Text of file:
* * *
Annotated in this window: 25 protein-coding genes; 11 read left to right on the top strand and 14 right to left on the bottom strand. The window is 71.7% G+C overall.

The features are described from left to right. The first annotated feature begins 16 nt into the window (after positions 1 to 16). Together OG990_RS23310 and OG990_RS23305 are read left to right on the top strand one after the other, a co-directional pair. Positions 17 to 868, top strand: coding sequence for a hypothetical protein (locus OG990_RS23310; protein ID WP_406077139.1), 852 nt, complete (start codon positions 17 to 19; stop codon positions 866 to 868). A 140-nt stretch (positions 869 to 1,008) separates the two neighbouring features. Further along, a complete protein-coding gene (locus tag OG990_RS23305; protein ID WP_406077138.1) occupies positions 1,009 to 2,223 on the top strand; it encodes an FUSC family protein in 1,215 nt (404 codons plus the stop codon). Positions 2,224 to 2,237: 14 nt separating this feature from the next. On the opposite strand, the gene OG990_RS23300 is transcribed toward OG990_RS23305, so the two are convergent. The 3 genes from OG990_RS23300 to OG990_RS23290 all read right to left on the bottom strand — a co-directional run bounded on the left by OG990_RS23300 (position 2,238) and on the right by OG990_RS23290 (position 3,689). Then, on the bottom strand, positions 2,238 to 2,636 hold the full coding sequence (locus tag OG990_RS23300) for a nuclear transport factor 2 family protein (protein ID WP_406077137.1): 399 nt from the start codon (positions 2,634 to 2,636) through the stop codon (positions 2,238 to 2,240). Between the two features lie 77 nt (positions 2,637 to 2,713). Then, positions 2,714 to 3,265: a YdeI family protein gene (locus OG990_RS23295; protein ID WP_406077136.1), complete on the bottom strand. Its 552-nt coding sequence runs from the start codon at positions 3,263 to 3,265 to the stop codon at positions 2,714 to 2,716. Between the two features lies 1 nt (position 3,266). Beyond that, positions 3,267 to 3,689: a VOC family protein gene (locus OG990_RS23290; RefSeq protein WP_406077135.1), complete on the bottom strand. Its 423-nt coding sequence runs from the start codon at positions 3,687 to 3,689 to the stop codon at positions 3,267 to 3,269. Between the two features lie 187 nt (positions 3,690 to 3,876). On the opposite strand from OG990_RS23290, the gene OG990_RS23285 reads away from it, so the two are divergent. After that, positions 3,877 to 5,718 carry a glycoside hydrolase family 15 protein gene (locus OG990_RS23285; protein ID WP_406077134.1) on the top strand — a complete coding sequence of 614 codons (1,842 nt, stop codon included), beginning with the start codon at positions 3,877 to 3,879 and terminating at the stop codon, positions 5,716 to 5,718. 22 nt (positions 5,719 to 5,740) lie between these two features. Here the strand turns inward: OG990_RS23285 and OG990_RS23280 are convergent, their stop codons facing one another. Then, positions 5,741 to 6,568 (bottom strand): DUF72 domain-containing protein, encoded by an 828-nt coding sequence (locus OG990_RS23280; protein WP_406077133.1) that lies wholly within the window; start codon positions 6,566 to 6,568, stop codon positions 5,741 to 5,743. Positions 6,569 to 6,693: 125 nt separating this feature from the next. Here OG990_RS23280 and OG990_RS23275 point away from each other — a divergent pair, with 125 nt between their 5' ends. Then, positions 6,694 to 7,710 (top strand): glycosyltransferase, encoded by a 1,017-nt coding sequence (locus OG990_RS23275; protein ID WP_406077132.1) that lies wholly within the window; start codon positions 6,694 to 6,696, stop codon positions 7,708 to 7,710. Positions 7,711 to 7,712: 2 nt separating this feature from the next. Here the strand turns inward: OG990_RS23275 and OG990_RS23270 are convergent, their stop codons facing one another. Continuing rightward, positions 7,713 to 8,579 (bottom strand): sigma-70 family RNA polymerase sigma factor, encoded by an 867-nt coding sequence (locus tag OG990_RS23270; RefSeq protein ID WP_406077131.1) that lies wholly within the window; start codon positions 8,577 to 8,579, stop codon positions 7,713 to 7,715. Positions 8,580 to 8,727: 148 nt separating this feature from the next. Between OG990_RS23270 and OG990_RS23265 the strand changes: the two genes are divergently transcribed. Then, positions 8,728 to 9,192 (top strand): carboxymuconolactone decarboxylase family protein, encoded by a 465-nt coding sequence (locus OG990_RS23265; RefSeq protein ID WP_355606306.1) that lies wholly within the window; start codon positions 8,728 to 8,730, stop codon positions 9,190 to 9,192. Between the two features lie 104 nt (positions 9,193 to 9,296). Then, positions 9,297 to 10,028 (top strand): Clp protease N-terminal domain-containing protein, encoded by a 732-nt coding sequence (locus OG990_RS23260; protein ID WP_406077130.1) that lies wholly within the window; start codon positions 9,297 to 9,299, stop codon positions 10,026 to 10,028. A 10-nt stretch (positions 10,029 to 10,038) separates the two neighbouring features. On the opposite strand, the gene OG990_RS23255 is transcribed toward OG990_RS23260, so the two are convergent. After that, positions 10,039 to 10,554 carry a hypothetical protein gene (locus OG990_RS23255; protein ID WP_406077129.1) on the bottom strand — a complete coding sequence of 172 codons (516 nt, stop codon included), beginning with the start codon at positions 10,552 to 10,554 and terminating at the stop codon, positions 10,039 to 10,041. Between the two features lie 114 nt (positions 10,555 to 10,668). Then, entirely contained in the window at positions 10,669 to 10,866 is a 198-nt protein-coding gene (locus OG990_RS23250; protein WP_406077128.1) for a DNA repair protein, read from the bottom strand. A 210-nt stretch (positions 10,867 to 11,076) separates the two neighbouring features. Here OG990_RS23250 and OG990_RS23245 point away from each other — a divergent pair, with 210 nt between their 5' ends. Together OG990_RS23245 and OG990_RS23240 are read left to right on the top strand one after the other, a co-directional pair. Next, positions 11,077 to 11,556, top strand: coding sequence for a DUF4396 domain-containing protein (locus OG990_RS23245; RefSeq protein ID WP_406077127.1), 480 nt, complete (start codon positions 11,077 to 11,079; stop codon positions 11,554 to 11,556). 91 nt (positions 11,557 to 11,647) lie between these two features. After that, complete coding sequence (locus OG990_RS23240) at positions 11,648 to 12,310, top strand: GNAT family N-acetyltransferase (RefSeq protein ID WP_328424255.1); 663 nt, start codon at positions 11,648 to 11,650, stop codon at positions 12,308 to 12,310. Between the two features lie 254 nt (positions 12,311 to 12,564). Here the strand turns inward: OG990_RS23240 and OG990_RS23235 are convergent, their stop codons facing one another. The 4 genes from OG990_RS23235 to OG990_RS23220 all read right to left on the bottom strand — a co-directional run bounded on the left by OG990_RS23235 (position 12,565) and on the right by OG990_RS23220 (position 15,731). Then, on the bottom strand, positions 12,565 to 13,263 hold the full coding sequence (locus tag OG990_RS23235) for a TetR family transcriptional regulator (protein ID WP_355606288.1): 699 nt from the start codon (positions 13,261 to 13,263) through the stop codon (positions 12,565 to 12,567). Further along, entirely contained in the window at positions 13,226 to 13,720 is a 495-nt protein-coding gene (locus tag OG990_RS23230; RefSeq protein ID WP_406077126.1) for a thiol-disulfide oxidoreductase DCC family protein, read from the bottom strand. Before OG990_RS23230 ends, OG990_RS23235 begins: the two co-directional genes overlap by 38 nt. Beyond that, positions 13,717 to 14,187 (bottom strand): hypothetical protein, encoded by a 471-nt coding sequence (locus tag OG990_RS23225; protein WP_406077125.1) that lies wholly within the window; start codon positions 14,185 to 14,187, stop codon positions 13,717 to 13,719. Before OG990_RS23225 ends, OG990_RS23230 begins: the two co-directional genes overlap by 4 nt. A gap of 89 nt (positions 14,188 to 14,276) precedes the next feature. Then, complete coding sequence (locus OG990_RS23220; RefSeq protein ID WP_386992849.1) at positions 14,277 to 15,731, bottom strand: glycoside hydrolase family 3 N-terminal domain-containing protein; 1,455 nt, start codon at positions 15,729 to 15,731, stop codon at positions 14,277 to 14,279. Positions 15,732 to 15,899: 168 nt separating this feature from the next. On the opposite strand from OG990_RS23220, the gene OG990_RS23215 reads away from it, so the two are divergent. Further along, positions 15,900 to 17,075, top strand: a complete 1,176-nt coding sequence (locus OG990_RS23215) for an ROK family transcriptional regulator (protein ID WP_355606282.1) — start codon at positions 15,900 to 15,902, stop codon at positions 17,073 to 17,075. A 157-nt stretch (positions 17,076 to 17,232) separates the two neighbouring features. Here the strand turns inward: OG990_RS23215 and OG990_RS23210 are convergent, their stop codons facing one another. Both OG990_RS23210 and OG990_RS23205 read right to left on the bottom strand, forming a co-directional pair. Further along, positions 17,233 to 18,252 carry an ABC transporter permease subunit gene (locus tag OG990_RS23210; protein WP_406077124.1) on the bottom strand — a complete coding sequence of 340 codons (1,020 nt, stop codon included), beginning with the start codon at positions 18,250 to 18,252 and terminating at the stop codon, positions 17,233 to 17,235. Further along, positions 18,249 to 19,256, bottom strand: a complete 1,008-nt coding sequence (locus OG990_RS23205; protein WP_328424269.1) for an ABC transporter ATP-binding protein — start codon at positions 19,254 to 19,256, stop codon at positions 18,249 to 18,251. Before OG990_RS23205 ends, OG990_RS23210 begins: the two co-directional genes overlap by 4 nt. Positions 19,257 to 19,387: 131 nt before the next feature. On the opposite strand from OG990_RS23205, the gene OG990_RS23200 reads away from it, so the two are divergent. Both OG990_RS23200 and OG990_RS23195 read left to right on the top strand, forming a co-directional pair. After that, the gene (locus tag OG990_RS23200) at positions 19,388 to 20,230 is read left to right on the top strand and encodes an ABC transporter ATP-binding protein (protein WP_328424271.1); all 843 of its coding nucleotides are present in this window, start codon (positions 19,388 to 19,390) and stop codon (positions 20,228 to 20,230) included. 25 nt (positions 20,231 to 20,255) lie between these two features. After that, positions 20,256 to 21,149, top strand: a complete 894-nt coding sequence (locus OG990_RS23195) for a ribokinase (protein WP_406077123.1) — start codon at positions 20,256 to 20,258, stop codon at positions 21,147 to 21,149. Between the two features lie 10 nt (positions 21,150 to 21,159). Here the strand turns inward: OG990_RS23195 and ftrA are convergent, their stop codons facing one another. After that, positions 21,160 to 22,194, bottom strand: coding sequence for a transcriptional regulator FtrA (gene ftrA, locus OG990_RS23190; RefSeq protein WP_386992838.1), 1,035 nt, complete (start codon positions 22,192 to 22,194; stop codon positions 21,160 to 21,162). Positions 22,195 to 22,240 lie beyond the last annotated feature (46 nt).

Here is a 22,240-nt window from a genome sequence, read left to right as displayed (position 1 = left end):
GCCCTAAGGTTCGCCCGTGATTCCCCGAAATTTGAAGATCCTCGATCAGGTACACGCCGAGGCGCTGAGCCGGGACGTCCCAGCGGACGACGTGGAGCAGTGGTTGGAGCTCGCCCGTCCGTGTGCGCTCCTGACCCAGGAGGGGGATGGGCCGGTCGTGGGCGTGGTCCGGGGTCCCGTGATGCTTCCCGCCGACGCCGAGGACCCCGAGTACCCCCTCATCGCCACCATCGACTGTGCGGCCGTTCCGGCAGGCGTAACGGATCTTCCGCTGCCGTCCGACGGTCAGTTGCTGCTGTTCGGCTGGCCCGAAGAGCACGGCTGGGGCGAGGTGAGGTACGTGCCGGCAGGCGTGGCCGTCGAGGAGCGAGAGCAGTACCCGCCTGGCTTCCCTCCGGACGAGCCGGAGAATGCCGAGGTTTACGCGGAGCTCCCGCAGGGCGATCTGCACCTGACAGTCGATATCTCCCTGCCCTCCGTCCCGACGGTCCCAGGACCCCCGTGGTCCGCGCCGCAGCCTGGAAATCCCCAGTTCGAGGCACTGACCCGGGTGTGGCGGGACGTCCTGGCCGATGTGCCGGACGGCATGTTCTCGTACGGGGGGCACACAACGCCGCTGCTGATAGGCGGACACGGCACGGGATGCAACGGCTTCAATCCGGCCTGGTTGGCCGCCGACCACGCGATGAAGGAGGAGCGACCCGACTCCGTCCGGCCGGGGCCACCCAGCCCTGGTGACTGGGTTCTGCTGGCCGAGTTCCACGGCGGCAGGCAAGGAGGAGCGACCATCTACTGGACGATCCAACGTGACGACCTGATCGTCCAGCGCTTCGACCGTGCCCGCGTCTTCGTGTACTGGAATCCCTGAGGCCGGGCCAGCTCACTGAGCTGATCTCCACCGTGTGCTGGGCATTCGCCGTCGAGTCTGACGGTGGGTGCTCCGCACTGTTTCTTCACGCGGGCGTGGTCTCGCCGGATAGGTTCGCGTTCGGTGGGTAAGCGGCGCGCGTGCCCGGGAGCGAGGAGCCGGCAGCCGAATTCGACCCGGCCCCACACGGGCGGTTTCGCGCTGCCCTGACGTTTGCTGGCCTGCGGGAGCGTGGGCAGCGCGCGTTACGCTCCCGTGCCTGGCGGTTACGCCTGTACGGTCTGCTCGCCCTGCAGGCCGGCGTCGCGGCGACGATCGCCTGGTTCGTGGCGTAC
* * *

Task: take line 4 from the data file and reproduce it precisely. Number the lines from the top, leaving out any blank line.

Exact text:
GCCCTAAGGTTCGCCCGTGATTCCCCGAAATTTGAAGATCCTCGATCAGGTACACGCCGAGGCGCTGAGCCGGGACGTCCCAGCGGACGACGTGGAGCAGTGGTTGGAGCTCGCCCGTCCGTGTGCGCTCCTGACCCAGGAGGGGGATGGGCCGGTCGTGGGCGTGGTCCGGGGTCCCGTGATGCTTCCCGCCGACGCCGAGGACCCCGAGTACCCCCTCATCGCCACCATCGACTGTGCGGCCGTTCCGGCAGGCGTAACGGATCTTCCGCTGCCGTCCGACGGTCAGTTGCTGCTGTTCGGCTGGCCCGAAGAGCACGGCTGGGGCGAGGTGAGGTACGTGCCGGCAGGCGTGGCCGTCGAGGAGCGAGAGCAGTACCCGCCTGGCTTCCCTCCGGACGAGCCGGAGAATGCCGAGGTTTACGCGGAGCTCCCGCAGGGCGATCTGCACCTGACAGTCGATATCTCCCTGCCCTCCGTCCCGACGGTCCCAGGACCCCCGTGGTCCGCGCCGCAGCCTGGAAATCCCCAGTTCGAGGCACTGACCCGGGTGTGGCGGGACGTCCTGGCCGATGTGCCGGACGGCATGTTCTCGTACGGGGGGCACACAACGCCGCTGCTGATAGGCGGACACGGCACGGGATGCAACGGCTTCAATCCGGCCTGGTTGGCCGCCGACCACGCGATGAAGGAGGAGCGACCCGACTCCGTCCGGCCGGGGCCACCCAGCCCTGGTGACTGGGTTCTGCTGGCCGAGTTCCACGGCGGCAGGCAAGGAGGAGCGACCATCTACTGGACGATCCAACGTGACGACCTGATCGTCCAGCGCTTCGACCGTGCCCGCGTCTTCGTGTACTGGAATCCCTGAGGCCGGGCCAGCTCACTGAGCTGATCTCCACCGTGTGCTGGGCATTCGCCGTCGAGTCTGACGGTGGGTGCTCCGCACTGTTTCTTCACGCGGGCGTGGTCTCGCCGGATAGGTTCGCGTTCGGTGGGTAAGCGGCGCGCGTGCCCGGGAGCGAGGAGCCGGCAGCCGAATTCGACCCGGCCCCACACGGGCGGTTTCGCGCTGCCCTGACGTTTGCTGGCCTGCGGGAGCGTGGGCAGCGCGCGTTACGCTCCCGTGCCTGGCGGTTACGCCTGTACGGTCTGCTCGCCCTGCAGGCCGGCGTCGCGGCGACGATCGCCTGGTTCGTGGCGTAC